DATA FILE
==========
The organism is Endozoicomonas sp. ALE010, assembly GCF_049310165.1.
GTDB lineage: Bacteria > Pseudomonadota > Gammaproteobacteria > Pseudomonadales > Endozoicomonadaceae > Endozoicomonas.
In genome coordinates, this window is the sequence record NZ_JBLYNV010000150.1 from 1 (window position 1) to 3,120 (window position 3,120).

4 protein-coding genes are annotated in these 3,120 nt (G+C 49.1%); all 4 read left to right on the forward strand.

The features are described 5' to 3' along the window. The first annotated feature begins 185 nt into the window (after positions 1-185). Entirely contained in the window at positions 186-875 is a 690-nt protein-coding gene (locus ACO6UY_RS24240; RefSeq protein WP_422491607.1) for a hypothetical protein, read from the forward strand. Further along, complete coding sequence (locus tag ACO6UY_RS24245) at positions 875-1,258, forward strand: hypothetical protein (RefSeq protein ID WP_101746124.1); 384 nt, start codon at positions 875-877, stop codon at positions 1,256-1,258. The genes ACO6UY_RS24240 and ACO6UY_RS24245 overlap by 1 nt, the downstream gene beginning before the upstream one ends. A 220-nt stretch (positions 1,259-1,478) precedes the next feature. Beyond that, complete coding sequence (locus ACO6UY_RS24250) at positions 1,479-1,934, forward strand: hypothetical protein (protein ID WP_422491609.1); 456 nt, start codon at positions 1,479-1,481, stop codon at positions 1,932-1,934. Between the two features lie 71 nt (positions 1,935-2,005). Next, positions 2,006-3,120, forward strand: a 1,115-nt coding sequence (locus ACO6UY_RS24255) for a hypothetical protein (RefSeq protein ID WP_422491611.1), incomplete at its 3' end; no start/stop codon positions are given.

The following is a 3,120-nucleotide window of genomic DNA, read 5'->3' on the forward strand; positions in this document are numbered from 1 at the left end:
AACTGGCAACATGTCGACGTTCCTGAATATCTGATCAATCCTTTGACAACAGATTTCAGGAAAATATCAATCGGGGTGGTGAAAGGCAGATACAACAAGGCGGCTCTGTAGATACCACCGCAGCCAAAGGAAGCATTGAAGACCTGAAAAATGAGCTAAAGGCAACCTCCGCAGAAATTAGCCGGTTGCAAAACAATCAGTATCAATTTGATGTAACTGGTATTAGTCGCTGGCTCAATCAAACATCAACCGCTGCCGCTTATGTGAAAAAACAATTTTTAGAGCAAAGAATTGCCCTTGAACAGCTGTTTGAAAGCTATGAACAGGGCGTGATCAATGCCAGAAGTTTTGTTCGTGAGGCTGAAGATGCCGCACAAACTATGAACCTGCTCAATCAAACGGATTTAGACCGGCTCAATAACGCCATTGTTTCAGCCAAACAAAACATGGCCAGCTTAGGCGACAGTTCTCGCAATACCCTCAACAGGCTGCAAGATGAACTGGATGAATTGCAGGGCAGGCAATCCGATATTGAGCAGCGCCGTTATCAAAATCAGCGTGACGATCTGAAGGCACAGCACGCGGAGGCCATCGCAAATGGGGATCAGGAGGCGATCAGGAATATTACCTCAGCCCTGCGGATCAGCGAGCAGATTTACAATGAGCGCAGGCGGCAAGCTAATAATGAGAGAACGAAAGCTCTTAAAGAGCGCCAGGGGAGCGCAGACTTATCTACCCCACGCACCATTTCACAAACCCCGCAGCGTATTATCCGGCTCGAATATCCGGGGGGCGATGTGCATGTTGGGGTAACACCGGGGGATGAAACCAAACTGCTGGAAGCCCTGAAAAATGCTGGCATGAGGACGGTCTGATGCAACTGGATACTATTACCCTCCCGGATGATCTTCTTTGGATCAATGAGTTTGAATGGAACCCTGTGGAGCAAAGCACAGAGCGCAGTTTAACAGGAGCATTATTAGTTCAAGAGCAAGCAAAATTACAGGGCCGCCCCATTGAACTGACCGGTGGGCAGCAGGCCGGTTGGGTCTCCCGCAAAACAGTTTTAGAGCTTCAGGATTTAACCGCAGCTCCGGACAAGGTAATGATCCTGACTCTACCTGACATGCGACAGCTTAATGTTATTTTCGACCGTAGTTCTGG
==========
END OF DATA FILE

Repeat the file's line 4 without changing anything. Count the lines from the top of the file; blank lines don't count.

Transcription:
4 protein-coding genes are annotated in these 3,120 nt (G+C 49.1%); all 4 read left to right on the forward strand.